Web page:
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1

The derivation of ideal gas equation from Hamilton's equations will take the same procedure as what you have seen in Wikipedia. Since you said you haven't understood the way in which the equation is derived I will give you a step by step explanation on it. So we have a system of perfect gas molecules. Of course they are non-interacting. We are going to ...


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A general advice: Before trying to understand Hamiltonian field theory, make sure you understand Lagrangian field theory. Before trying to understand Lagrangian field theory, make sure you understand Lagrangian point mechanics. In Lagrangian point mechanics, the functional derivative of the action is $$\tag{1} \frac{\delta S}{\delta q(t)} ...


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Consider a map $$S \ni\phi \mapsto F[\phi] \in \mathbb R$$ defined on a class $S$ of smooth functions $\phi$ defined on the compact set $\Omega \subset \mathbb R^n$ obtained by taking the closure of an open set with regular boundary $\partial \Omega$. Thus the map $F$ associates a real number $F[\phi]$ to each function $\phi\in S$. We say that the ...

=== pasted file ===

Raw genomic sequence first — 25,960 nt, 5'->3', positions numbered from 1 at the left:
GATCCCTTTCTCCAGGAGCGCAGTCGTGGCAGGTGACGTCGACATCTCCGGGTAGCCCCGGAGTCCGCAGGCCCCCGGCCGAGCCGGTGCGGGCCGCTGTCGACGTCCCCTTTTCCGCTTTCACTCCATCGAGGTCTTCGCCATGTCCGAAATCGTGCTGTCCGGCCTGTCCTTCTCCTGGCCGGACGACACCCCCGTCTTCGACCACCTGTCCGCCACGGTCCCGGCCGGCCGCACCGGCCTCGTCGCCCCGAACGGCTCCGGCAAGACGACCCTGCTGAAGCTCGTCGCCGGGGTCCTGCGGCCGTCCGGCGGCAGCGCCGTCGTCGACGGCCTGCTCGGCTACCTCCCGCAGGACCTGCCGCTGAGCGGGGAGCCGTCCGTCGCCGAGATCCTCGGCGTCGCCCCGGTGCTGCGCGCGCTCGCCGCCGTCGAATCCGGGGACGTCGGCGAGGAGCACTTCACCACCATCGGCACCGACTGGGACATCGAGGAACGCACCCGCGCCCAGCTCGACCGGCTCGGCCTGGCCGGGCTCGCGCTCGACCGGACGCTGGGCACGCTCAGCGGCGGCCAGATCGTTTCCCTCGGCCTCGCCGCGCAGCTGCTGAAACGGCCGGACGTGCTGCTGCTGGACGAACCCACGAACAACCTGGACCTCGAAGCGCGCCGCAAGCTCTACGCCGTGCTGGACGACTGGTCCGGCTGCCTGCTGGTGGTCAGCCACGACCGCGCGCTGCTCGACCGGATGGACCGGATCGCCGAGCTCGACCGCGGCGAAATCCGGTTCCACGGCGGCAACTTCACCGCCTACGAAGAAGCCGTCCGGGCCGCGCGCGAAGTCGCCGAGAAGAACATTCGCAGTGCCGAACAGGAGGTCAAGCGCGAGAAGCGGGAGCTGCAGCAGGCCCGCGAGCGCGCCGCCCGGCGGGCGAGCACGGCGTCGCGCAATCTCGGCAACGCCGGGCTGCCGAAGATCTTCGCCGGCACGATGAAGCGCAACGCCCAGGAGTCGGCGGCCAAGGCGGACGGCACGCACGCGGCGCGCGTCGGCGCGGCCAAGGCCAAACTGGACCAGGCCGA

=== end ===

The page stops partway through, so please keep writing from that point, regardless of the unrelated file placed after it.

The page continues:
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Let a $d$-dimensional Hamiltonian system (i.e. $2d$-dimensional phase space) be given. Then the existence of $d-1$ observables $c_1,\dots,c_{d-1}$ that are in involution with each other and with the Hamiltonian means that there are $d$ constants of motion along each orbit - the Hamiltonian itself and the value of $c_1,\dots,c_{d-1}$. Systems for which such ...


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Comments to the question (v2): On one hand, the Kuramoto-Sivashinsky (KS) equation is a dissipative differential equation (DE). Each term has an even number of spatial derivatives. It's a non-linear version of the heat equation. Dissipative systems rarely have variational action formulations nor Hamiltonian formulations. On the other hand, in the Korteweg ...


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Comments to the question (v2): OP is considering the higher-derivative Lagrangian density $$ {\cal L}_1~=~ \frac{1}{2}(\partial\phi)^2 +\frac{g\phi}{2} (\partial^2\phi)^2,\tag{1} $$ where $g$ is a coupling constant. We use Minkowski sign convention $(+,-,-,-)$. Quantum mechanically, the model is not unitary and therefore ill-defined, cf. the Ostrogradsky ...


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I) Here we will assume that OP is taking about a relativistic point particle with zero spin in a Minkowski spacetime with metric $\eta_{\mu\nu}$ of sign convention $(−,+,+,+)$. Also we put $c=1$ for simplicity. (OP mentioned that the particle has charge but since it is free that is irrelevant.) Note that the relativistic point particle has world-line ...


2